For decades, the premise of Nintendo’s iconic arcade game Donkey Kong was fixed in stone: a squat, mustachioed plumber leaps barrels and dodges fireballs to save a damsel in distress from a giant, cavorting gorilla.
But Mike Mika’s daughter was having none of it: After playing the game repeatedly — even watching the documentary The King of Kong: A Fistful of Quarters from start to finish — she asked her dad “How can I play as the girl? I want to save Mario!”
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What a question — and what luck, then, that Mika also happened to be a veteran game designer. As he notes in a piece for Wired provocatively titled “Why I Hacked Donkey Kong for My Daughter,” the question kept nagging him: “Kids ask parents all the time for things that just aren’t possible. But this time, this was different. I’m a game developer by day. I could do this.”
The rest was nose-to-the-grindstone busywork — busywork Mika relays in some detail, describing how he reverse-engineered Donkey Kong‘s sprite-based graphics, then rebuilt Mario and Pauline (the damsel’s name) to accommodate their new bearings, Pauline taking Mario’s place below the game’s interlocking platforms and ladders, Mario helplessly trapped beside Nintendo’s iconic ape at top.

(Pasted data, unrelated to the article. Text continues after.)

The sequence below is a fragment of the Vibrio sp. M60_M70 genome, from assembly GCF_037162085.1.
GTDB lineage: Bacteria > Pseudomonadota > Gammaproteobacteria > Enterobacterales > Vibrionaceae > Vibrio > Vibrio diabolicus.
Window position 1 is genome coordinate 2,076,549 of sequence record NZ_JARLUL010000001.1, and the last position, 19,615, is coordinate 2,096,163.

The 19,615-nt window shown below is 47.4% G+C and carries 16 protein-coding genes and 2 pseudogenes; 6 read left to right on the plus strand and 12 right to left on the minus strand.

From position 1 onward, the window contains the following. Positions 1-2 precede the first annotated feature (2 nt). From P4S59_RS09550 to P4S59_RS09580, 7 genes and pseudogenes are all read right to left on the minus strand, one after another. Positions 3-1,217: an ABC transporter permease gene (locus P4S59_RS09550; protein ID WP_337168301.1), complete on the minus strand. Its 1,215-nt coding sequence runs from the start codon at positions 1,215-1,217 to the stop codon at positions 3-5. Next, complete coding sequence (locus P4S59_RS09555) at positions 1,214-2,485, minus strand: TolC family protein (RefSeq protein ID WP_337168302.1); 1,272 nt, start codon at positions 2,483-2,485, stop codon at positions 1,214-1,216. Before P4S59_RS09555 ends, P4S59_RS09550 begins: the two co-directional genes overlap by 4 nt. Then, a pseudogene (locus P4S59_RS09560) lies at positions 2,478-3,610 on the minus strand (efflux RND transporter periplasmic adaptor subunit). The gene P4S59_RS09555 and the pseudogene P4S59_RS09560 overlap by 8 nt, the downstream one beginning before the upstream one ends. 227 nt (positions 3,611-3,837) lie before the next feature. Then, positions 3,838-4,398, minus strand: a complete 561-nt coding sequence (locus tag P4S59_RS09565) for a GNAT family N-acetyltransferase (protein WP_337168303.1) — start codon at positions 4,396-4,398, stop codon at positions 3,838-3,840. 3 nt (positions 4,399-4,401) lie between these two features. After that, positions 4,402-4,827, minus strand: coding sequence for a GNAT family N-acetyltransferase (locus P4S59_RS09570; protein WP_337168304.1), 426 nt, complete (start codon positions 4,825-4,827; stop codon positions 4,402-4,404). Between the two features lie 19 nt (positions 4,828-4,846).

All told, it sounds like it only took Mika part of the night and the next morning to pull it off, and when his daughter woke up ready to play? Writes Mika:
She was excited! But for all she knew, I just figured out how to get Pauline to work. And that was fine. I wasn’t expecting it to change her life. We played for a bit. And some more. And again later. You know what? She really did seem to enjoy the game more. For whatever reason, she was more motivated to play as Pauline than as Mario.
A daughter thoughtful enough to ask the question? Endearing. A parent who can turn that question into a playable answer? Priceless.